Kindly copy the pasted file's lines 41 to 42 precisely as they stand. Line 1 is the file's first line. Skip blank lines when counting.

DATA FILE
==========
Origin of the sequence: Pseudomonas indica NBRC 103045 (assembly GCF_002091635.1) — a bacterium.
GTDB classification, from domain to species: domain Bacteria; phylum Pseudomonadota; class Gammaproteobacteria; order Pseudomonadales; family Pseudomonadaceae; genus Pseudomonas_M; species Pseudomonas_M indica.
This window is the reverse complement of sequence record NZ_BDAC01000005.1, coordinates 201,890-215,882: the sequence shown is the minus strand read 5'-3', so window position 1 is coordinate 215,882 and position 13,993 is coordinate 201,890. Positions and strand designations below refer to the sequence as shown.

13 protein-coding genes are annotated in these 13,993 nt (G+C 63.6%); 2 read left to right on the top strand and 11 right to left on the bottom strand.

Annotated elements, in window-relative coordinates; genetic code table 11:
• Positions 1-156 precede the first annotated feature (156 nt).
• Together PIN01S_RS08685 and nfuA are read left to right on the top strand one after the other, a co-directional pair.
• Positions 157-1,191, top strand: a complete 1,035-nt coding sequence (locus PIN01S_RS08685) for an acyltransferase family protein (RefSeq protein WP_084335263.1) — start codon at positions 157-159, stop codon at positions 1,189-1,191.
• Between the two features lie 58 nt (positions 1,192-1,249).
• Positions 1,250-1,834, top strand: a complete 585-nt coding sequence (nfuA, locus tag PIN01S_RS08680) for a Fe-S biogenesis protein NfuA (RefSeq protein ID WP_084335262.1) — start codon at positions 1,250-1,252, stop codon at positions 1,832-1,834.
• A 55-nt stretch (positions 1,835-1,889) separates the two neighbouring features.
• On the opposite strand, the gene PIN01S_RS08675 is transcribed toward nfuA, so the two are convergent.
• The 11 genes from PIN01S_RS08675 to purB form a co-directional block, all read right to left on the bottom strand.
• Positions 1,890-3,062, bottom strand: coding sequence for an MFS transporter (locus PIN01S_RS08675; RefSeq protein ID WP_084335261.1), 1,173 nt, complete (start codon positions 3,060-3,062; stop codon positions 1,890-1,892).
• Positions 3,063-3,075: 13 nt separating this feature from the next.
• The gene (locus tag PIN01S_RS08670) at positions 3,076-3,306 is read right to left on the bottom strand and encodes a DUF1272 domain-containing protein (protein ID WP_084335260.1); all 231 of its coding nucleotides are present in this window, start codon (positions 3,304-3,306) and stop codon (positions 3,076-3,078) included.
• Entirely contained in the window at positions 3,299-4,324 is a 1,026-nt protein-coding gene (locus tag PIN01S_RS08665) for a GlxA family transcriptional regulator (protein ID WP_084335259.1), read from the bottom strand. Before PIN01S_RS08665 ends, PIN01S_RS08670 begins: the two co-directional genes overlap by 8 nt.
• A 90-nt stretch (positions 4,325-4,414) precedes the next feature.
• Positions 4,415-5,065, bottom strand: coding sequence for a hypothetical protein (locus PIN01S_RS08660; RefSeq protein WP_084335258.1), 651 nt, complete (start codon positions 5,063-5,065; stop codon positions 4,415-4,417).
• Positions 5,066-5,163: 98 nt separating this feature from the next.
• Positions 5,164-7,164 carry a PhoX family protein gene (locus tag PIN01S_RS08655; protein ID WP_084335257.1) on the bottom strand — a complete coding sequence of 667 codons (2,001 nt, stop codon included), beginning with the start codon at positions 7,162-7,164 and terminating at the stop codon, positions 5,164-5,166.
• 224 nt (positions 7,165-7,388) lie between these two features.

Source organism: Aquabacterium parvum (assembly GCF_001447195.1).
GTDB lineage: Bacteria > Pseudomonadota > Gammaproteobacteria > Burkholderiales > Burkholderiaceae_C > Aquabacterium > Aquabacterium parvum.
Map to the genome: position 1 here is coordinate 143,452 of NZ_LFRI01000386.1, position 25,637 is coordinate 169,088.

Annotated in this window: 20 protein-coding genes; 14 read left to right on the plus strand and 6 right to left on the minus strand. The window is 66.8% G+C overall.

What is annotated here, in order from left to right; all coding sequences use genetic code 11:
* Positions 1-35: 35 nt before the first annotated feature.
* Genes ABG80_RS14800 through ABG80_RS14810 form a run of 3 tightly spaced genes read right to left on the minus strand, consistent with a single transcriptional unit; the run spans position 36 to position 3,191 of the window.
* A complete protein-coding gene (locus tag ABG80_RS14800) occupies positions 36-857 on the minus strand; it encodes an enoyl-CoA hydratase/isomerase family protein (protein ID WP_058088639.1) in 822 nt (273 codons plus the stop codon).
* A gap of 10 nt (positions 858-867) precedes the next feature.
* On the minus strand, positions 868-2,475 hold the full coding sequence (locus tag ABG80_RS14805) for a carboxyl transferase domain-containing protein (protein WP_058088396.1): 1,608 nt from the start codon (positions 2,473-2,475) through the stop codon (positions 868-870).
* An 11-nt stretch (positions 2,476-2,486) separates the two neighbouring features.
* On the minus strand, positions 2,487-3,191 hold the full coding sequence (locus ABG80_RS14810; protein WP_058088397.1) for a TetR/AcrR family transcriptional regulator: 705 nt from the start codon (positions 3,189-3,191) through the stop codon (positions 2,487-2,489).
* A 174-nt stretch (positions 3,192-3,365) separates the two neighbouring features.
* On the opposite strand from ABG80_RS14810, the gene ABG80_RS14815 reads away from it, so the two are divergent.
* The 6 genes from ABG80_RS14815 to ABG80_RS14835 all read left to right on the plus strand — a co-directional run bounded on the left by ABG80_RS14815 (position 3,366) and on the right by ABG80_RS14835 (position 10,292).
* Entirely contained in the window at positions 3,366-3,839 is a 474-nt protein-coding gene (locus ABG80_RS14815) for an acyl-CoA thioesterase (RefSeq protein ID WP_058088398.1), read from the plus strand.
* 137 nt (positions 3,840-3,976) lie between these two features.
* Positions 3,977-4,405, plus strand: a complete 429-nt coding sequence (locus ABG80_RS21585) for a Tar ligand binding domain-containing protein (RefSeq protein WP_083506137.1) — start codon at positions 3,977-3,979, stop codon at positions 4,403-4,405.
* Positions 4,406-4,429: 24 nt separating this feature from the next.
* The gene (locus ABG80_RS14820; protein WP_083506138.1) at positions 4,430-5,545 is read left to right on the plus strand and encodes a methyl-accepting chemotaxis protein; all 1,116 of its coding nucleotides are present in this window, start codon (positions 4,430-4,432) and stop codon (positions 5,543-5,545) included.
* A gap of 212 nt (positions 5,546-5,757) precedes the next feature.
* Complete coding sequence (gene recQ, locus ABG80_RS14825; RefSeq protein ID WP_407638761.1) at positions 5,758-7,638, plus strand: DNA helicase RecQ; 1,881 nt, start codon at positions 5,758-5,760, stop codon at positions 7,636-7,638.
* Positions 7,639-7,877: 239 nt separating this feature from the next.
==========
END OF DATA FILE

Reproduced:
* Positions 4,406-4,429: 24 nt separating this feature from the next.
* The gene (locus ABG80_RS14820; protein WP_083506138.1) at positions 4,430-5,545 is read left to right on the plus strand and encodes a methyl-accepting chemotaxis protein; all 1,116 of its coding nucleotides are present in this window, start codon (positions 4,430-4,432) and stop codon (positions 5,543-5,545) included.